Reflecting on Reflections
On many levels, November 2020 came roaring in “like a hurricane” (as Neil Young would say). In fact, 2020 has been such a far-flung, rut-less mix of events, it wouldn’t surprise me if the thought, “kinda miss last year’s rut…” hasn’t crossed many people’s mind at least once. As November came to a close, and we all got one step closer to moving on from 2020, I unexpectedly came across a most unique (for me) calmness. And in the backyard, no less!
It’s no secret that I am fond of the local marsh here in St. George, and that I often find myself scoping out the habitat’s rich variety of wildlife. Crepuscular visits, especially dawn, increase chances of spotting a muskrat, beaver, or (dare I say) river otter wrapping up their nocturnal activities.
Late November also happens to be the tail end of deer-hunting-with-the-use-of-firearms season, which means orange is the fashion statement for the forest, a look that says, “I would like to survive this outing.” While hunting may limit any extended explorations, the patch of marsh I live along is close enough to homes to be (pretty) safe from gunfire as long as I stick to a small area (though they can certainly be heard sounding and resounding in the distance).
On one recent exploration, the seemingly ever-present winds finally died down. Like, stopped. This absence of wind made for wonderful reflections on the water. Overhead, clouds hovered motionless, completing the picture of calmness.
With no recent rains, the detectable water flow over the beaver dam—just 100 feet away—was nothing, audibly speaking. No vehicles were heard from 131, and any active lobster boats had likely headed out long before I got there.
There were no sounds of beaver tail slaps, birds, or even a rifle blast in the distance. It was truly the sound of silence. I can’t say that I have ever recognized such a stillness, which stretched on for minutes, close to twenty of them, filled to the brim with nothingness. (What did the buddha say to the hot dog vendor? Make me one with everything.) It was a fragile calmness, as all complete calmnesses must be. The first rays of the day finally hit the trees lining the marsh’s western shore, barely warming the air into movement, and the breeze was on. Not fast enough to feel, not loud enough to hear—just enough to see reflections break up; they were done for the day.
I appreciated that calmness, gone within moments. Was that the calmest twenty minutes I’ve had in the last twenty years? Or the calmest twenty minutes of my life (I did grow up in Jersey, so… just saying)?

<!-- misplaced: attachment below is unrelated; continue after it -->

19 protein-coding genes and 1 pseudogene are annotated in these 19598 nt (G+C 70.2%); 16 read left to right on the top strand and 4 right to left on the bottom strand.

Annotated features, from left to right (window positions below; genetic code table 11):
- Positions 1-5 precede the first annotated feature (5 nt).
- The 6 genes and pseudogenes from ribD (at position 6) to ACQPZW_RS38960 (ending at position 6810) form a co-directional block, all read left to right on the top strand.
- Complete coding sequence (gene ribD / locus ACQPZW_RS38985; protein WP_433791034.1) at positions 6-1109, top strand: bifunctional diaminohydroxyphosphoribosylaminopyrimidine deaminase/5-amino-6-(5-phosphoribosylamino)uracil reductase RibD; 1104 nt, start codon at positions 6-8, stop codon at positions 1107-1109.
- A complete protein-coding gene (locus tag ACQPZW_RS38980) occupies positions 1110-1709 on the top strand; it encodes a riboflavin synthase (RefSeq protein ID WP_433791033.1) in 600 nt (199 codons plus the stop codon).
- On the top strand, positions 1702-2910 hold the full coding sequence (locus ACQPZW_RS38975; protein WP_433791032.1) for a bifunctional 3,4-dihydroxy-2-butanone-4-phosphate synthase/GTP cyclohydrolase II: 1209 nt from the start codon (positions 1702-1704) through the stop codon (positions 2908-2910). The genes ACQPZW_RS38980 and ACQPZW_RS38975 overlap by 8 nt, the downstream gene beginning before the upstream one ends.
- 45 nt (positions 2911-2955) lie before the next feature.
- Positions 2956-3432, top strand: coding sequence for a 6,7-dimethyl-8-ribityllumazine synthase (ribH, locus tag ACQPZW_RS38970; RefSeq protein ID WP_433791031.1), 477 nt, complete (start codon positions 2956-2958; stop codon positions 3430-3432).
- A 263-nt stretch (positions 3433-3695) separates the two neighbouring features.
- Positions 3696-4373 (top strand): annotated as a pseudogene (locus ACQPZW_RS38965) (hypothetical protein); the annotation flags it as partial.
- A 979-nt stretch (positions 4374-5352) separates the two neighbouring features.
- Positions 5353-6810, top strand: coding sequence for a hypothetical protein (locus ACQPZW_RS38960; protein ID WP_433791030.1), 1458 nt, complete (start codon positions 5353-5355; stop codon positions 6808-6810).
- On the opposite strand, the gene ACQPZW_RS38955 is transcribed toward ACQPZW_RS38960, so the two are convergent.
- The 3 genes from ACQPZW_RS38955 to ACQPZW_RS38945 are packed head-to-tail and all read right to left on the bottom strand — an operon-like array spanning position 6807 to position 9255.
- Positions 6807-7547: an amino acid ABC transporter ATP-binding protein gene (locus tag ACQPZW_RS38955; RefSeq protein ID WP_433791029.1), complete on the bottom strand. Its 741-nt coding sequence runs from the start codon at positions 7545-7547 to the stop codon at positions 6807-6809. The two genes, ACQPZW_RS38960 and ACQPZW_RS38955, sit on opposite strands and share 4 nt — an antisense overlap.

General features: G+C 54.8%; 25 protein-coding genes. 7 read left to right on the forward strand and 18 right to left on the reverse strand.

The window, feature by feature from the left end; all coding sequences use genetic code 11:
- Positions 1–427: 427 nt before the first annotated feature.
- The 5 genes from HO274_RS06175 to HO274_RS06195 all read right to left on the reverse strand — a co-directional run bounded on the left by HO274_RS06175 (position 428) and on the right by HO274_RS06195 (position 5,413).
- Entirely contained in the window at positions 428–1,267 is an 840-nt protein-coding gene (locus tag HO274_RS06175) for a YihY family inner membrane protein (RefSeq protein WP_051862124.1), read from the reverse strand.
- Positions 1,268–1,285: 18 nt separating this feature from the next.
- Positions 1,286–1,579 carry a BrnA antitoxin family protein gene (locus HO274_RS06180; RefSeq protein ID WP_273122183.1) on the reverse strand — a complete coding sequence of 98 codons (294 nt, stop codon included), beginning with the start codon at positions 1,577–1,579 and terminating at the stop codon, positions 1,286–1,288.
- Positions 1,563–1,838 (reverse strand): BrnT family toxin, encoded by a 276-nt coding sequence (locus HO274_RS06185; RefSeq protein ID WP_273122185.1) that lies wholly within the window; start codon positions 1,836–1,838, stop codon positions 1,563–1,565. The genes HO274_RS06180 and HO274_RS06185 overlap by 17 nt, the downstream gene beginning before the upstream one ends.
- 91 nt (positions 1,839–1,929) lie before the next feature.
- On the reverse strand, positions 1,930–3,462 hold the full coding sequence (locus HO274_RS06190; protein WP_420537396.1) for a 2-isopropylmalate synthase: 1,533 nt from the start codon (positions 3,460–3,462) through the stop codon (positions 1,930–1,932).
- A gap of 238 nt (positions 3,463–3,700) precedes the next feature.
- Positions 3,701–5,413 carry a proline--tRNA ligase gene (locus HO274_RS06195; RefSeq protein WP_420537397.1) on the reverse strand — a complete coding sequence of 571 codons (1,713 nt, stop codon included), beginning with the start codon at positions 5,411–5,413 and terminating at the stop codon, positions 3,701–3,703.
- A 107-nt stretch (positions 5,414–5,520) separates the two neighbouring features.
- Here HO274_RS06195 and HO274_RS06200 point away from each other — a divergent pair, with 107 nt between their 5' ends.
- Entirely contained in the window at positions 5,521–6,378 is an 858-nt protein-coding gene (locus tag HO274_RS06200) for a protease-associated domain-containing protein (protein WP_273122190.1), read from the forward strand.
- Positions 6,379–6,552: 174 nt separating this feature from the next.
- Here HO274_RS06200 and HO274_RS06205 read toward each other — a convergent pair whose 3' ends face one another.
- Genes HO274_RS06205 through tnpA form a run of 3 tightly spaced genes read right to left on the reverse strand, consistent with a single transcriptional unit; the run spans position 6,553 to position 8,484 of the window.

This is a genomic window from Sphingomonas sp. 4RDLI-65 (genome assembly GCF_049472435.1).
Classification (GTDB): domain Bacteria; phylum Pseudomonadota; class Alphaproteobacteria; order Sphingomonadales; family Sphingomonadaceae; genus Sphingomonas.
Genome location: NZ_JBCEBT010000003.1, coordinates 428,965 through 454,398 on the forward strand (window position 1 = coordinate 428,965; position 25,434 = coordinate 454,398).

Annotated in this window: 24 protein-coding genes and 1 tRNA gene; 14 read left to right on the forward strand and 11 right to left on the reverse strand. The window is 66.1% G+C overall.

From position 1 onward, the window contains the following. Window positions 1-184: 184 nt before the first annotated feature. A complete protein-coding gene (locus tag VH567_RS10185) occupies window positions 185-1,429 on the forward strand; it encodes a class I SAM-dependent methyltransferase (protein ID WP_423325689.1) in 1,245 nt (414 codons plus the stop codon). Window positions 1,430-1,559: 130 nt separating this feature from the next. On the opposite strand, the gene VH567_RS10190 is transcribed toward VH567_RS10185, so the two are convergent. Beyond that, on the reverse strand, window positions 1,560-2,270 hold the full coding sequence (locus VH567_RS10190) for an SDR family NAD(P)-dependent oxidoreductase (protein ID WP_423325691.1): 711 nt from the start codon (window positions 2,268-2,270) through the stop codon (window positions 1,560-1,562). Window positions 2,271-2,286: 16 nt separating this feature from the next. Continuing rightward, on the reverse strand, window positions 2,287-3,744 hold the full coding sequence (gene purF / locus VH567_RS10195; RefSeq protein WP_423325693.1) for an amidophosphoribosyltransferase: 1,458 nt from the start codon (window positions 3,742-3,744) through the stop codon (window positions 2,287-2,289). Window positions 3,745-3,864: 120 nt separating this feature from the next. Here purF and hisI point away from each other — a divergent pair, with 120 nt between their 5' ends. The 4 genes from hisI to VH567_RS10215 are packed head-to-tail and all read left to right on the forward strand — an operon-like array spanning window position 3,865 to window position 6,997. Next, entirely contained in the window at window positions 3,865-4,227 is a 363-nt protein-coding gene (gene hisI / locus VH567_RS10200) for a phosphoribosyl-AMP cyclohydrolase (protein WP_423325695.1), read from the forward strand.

“With this in mind I realized (epiphany!) that what I typically look for in nature are breaks in the calmness.”
At the same time, I recognize that whatever stillness I found was purely based on perspective. Activity under the water and in the woods surely broke the “calm,” but it was out of my range of awareness. Predators were stalking their pretty, things were decomposing, scat was being deposited. Calmness in nature? I doubt it.
With this in mind I realized (epiphany!) that what I typically look for in nature are breaks in the calmness. It could be a great blue heron flying up the marsh or the rattle and hum of a belted kingfisher a quarter mile away. It could be the loud splash as gangs of migrating ducks (I think they are called gangs) land in the wet, marshy waters. In a way, the stillness I described above was kind of the opposite of what I hope to experience outside. I was wearing orange and it was early; 10 minutes of calm would have been plenty.
And then we had rains, and the following mornings were different. The dam began to roar. The local pileated woodpeckers were vocal—and they have not stopped! White-winged crossbills and wood ducks zipped this way and that, cutting up the calmness—maybe inspired by a newly arrived predator.
The usefulness of water reflections (and the calmness they require) became apparent when a female bufflehead duck spent an early morning in the marsh. Was it the ripples, or the distorted reflection that drew attention? Either way it was impossible not to see her and follow her progress around the marsh as she dove and dove and dove, catching what she could below the surface. That felt like a good use of a reflection. Reflections are made for waterfowl! Epiphany #2?
In the following days, the wind was similarly non-existent. Three times, long reflections helped me locate small gangs of wood ducks in flight. Wood ducks never seem to fly too high over the water and will often disappear when their flight path takes them below the tree tops. The duck reflections angled to show their lighter undersides, while the actual birds blended in with the vegetation. I might have missed them otherwise. Thank you, reflections!
“I realized (epiphany!) that what I typically look for in nature are breaks in the calmness.”
And then I found this small, circular, well-maintained opening through cattail reeds. What would have made this well-formed and well-used tunnel to another world? Maybe a swamp or song sparrow? Probably not a wren, I hardly see them here. A small mammal, possibly a rodent or shrew, or even something else?
I don’t have answers to these questions, and it will be fun to see what turns up, especially after things freeze. The coolest thing for now is how the opening was found. The tunnel points down (or up depending on how you look at it) and is not visible from the spot I typically observe from. The refection was at the perfect angle to expose the opening, which I clearly would never have seen without it. I think I may even 🖤 reflections now.
How many more subtle secrets do reflections hold? It’s all a matter of perspective I guess. Whatever gets you out there.
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